Lastly, petitioners allege that the order in question was issued by the Commission without a hearing and without giving their day in court. Again, this allegation is belied by the record which shows that petitioners were not only heard by the Commission orally (during the hearing of December 20, 1957) and in writing (in their written Opposition of December 29, 1957 and their Motion and Manifestation of January 3, 1957), in opposition to respondent’s application, but even given a reasonable opportunity to obtain a temporary order from this Court to enjoin the Commission from acting on said application, which we repeatedly refused to issue. Petitioners can not, therefore, rightly claim that they were deprived of their day in court during the proceedings in the Commission. It is true that respondent’s application was not heard on the merits at the hearing of December 20, 1957 because petitioners raised the question of the power and jurisdiction of the Commission to hear the same. But jurisdiction was the only issue brought up by petitioners in their verbal and written oppositions in the Commission; consequently, they can not blame the Commission for provisionally approving the sale when it held itself to have such jurisdiction. It even appears that at the hearing of December 20, 1957, the Commission announced its intention to approve the sale to respondent provisionally if petitioners failed to get a restraining order from this Court in fifteen days. Petitioners did fail to get the order, and yet they did not oppose the application on other grounds. The Commission, then, did not err or abuse its discretion when it approved the sale provisionally without further hearing petitioners and based on its own findings which we have held sufficiently justify such approval.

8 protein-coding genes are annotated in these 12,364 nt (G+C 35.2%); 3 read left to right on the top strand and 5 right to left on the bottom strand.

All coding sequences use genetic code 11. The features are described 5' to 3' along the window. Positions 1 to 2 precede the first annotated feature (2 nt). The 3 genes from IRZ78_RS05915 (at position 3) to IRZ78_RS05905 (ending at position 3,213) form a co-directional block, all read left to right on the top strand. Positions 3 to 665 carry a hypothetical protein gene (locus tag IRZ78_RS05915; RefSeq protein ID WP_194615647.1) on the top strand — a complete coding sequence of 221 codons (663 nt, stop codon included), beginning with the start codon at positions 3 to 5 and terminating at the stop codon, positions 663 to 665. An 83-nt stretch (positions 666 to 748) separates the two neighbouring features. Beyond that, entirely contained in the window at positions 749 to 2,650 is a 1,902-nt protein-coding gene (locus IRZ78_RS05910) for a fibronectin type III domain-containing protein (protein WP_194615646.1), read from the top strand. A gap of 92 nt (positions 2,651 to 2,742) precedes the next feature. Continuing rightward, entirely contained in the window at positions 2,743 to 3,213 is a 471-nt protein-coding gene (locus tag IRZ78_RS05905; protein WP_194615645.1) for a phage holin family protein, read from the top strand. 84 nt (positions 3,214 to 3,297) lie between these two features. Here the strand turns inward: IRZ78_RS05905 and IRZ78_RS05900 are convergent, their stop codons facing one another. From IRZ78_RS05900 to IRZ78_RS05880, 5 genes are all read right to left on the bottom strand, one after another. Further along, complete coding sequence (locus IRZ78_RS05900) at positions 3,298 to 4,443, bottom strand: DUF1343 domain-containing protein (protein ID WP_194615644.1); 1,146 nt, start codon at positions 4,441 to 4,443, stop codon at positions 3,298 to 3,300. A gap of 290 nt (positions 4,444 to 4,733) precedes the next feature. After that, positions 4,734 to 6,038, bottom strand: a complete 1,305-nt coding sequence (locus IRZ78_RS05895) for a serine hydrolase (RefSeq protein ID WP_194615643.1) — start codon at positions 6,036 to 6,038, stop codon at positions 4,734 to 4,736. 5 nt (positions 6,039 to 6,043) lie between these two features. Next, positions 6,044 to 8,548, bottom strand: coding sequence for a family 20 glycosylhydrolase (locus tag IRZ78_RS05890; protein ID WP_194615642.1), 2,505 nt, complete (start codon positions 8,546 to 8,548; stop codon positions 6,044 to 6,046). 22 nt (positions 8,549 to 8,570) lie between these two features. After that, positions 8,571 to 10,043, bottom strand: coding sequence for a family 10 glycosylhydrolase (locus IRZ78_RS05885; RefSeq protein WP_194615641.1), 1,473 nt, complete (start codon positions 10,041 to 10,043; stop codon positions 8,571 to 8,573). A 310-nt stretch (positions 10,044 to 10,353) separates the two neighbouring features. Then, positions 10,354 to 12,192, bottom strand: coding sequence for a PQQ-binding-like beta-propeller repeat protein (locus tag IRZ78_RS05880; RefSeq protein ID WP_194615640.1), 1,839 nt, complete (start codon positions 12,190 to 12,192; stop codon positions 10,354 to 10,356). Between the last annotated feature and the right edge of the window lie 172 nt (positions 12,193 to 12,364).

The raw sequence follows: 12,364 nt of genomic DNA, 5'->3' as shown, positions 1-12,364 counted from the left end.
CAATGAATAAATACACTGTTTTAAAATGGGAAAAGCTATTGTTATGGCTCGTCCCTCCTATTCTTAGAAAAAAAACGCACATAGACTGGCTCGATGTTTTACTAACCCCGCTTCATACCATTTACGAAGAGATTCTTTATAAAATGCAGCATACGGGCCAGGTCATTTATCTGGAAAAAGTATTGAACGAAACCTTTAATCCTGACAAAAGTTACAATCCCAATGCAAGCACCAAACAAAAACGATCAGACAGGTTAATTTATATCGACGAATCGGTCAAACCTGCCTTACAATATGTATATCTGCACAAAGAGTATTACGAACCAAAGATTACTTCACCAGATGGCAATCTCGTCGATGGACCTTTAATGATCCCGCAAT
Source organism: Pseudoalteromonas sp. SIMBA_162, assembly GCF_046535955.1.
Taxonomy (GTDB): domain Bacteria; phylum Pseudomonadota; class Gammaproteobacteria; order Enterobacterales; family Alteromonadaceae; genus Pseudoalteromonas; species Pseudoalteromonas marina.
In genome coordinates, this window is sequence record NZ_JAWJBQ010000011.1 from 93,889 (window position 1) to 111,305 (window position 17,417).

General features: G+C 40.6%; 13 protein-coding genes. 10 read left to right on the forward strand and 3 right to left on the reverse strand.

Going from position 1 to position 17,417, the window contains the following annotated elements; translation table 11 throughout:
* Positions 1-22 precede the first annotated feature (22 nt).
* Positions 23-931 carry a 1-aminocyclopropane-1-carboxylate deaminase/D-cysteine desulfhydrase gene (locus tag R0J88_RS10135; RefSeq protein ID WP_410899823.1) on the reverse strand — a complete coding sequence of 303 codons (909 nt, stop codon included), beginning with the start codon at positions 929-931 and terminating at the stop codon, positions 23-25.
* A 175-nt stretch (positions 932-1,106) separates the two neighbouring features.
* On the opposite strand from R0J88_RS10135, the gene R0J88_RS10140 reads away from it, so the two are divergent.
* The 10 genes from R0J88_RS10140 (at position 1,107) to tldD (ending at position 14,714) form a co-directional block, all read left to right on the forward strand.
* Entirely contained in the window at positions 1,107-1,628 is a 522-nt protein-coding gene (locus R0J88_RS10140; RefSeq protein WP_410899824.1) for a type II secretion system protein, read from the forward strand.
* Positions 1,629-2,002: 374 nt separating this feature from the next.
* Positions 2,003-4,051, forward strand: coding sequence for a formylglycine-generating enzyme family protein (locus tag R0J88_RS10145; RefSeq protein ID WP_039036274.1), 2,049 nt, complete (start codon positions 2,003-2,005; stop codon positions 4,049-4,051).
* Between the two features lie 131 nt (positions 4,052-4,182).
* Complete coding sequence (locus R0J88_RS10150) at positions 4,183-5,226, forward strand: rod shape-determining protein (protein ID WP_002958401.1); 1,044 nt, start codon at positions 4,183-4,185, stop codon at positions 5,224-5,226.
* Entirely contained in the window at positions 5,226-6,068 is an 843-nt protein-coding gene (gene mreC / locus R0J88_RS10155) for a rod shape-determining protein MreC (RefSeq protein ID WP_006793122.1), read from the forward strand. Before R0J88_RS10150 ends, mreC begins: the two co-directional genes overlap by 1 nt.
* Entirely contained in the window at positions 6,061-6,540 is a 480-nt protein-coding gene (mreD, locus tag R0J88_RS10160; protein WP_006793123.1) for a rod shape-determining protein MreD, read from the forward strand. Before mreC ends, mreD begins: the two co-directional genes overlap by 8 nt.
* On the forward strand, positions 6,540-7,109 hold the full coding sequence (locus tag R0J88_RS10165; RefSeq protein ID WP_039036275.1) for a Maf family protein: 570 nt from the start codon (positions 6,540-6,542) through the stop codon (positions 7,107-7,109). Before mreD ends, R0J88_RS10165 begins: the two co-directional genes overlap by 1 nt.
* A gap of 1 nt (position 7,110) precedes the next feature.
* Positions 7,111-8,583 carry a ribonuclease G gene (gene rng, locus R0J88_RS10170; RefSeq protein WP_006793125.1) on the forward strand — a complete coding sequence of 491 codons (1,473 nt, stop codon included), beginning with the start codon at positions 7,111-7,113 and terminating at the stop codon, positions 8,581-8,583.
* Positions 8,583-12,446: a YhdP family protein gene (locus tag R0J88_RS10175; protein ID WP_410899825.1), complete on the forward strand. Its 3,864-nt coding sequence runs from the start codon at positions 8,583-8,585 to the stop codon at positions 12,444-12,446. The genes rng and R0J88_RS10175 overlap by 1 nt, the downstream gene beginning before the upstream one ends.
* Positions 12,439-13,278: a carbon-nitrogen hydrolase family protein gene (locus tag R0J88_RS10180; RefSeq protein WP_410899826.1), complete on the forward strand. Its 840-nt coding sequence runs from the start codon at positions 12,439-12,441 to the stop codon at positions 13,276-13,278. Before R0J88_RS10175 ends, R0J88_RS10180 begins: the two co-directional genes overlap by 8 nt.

The order appealed from is, therefore, affirmed, with cost against petitioners. So ordered.

    Paras, C.J., Bengzon, Padilla, Montemayor, Reyes, A., Bautista Angelo, Concepcion, Endencia and Felix, JJ., concur.

    G.R. No. L-11940   July 25, 1958 - SEVERINO DAGDAG, JR., ET AL. v. PUBLIC SERVICE COMMISSION, ET AL. <br /><br />104 Phil 162